Belfast Hills Environmental Sector Training Programme
The conservation sector attracts graduates from wide ranging degree disciplines, meaning lots of competition for jobs. In order to stand out it’s important to start building up relevant experience to complement academic studies. The key to success involves effective networking and gaining as much practical work experience as possible. This week-long undergraduate skills programme seeks to introduce students to a huge variety of career possibilities as well as providing the chance to develop practical skills, knowledge of the sector and provide the opportunity to make contact and network first-hand with individuals working locally in the environmental industry. Practical training will include: core conservation skills, introduction to landscape character, phase 1 habitat surveys, freshwater survey techniques, using the outdoors as a classroom, small mammal ID, moth trapping and exploring how industry and biodiversity can work together.
During this undergraduate conservation skills programme, students will have the opportunity to learn about landscape character. The training has been designed to make students aware of the natural, historical and cultural factors that contribute to the character of our urban fringe and countryside. It will encourage them to develop new skills by focusing on techniques appropriate for analysing, characterizing and interpreting the local landscape and consequently they’ll be asked to carry out Landscape Character Assessments and interpretation reviews. Students will also be encouraged to visit, appreciate and understand how businesses such as quarry companies and landfills operate throughout the hills and subsequently critically evaluate them, restoration plans for these industrial sites will also be considered. Practical hands on training in conservation and countryside management will be a key element of this programme. The Derrygonnelly Field Studies Council will be providing training in Phase 1 habitat surveys, freshwater survey techniques and an introduction to small mammal survey skills. Furthermore local conservation charities e.g. the Woodland Trust and Butterfly Conservation NI will be providing onsite practical skills training and species ID. The Ulster Wildlife Trust will provide a training session on using the outdoors as a classroom. This will help students to explore their creativity in interpreting landscapes for a younger audience as well as focusing on oral communication, leadership and adaptability.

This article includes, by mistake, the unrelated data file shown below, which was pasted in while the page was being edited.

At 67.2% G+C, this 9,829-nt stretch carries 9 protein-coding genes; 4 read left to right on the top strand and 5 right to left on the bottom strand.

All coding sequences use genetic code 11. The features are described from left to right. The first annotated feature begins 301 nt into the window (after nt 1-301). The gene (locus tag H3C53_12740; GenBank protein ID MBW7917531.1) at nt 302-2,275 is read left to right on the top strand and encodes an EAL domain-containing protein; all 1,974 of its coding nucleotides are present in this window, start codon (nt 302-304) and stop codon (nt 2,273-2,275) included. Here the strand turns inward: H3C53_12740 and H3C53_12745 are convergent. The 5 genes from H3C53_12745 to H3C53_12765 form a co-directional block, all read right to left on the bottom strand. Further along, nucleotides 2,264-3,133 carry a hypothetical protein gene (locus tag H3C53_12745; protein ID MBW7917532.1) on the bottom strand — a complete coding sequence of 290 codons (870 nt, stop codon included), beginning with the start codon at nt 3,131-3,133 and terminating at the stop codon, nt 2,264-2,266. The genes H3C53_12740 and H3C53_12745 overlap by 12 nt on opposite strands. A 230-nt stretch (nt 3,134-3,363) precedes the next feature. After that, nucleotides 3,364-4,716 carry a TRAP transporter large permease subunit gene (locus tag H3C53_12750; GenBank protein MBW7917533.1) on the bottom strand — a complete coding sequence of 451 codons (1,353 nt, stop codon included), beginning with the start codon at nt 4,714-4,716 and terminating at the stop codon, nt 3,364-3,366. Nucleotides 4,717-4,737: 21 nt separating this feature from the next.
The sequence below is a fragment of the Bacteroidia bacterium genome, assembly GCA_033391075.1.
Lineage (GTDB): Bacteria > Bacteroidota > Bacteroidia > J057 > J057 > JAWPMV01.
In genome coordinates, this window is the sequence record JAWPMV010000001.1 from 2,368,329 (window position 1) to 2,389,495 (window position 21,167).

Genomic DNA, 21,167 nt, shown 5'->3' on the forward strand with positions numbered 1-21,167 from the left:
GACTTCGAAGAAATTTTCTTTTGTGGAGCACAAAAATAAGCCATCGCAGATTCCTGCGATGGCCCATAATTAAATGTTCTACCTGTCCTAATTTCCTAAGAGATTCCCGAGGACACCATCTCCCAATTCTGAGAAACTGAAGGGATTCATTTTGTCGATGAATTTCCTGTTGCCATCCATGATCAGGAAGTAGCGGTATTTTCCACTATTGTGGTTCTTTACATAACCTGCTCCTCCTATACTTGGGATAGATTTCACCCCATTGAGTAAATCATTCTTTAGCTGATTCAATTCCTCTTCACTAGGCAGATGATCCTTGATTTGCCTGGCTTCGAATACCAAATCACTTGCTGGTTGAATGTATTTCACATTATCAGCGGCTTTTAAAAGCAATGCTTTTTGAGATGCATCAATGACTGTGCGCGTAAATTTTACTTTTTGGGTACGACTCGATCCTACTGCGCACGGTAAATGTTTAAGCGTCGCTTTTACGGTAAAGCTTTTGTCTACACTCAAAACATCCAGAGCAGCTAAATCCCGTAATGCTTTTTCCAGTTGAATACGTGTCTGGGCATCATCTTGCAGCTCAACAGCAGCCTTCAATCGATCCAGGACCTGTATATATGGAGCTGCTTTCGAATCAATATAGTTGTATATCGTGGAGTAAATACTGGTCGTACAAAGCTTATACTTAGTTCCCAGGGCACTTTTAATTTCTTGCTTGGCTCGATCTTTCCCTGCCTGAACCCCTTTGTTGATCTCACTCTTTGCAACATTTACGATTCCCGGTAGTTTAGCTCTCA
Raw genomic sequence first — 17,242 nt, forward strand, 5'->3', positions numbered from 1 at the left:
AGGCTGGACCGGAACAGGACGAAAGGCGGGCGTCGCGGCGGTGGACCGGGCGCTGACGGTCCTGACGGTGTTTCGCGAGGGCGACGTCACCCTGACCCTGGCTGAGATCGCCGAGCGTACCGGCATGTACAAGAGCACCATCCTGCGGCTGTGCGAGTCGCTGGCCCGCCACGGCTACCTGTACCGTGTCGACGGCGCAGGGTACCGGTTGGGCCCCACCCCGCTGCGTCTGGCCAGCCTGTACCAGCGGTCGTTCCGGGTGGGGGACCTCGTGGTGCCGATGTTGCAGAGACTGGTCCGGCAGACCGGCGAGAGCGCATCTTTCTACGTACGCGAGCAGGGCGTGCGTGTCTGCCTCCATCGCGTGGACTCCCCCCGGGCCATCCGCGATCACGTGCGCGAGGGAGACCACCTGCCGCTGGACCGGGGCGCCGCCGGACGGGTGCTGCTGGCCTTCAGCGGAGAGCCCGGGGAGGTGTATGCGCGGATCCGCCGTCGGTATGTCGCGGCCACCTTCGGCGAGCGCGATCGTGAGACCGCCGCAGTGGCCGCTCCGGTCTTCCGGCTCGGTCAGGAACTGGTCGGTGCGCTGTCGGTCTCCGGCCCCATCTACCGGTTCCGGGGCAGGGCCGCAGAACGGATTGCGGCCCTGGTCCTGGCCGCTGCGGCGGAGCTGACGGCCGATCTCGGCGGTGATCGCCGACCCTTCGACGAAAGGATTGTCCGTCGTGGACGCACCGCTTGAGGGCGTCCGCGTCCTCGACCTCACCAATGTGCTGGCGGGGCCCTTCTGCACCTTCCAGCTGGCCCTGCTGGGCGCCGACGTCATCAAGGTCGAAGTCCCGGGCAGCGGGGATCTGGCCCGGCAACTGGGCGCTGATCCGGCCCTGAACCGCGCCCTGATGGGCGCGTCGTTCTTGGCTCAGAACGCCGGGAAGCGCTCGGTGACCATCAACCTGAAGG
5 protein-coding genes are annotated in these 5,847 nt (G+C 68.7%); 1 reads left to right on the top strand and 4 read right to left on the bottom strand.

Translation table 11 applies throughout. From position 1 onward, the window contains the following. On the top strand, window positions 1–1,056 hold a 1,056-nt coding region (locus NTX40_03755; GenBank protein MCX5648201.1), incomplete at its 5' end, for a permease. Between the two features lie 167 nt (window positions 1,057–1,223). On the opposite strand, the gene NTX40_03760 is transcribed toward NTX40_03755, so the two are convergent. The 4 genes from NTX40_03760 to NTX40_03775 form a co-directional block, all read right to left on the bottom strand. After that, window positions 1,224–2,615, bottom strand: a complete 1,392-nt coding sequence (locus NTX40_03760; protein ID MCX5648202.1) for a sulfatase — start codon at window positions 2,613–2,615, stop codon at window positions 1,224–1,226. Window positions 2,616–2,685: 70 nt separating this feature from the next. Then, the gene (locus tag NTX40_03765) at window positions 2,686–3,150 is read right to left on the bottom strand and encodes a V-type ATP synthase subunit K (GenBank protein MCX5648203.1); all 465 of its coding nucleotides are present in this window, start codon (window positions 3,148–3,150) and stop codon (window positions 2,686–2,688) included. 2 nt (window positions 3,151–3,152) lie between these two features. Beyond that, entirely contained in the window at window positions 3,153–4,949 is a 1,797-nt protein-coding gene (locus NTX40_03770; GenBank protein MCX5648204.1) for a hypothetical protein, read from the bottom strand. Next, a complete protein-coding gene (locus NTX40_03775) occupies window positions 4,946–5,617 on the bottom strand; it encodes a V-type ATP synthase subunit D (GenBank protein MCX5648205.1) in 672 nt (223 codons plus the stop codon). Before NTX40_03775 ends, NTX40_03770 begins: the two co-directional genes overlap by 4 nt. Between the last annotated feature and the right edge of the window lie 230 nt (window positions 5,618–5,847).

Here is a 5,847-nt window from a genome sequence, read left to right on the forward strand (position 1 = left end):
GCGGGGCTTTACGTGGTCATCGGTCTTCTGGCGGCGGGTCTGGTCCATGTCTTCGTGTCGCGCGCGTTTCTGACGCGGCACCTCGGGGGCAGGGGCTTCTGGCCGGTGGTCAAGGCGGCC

Students will be required to attend each of the 5 days, staff will be present each day and attendance recorded. Furthermore students will be required to actively participate in all of the sessions.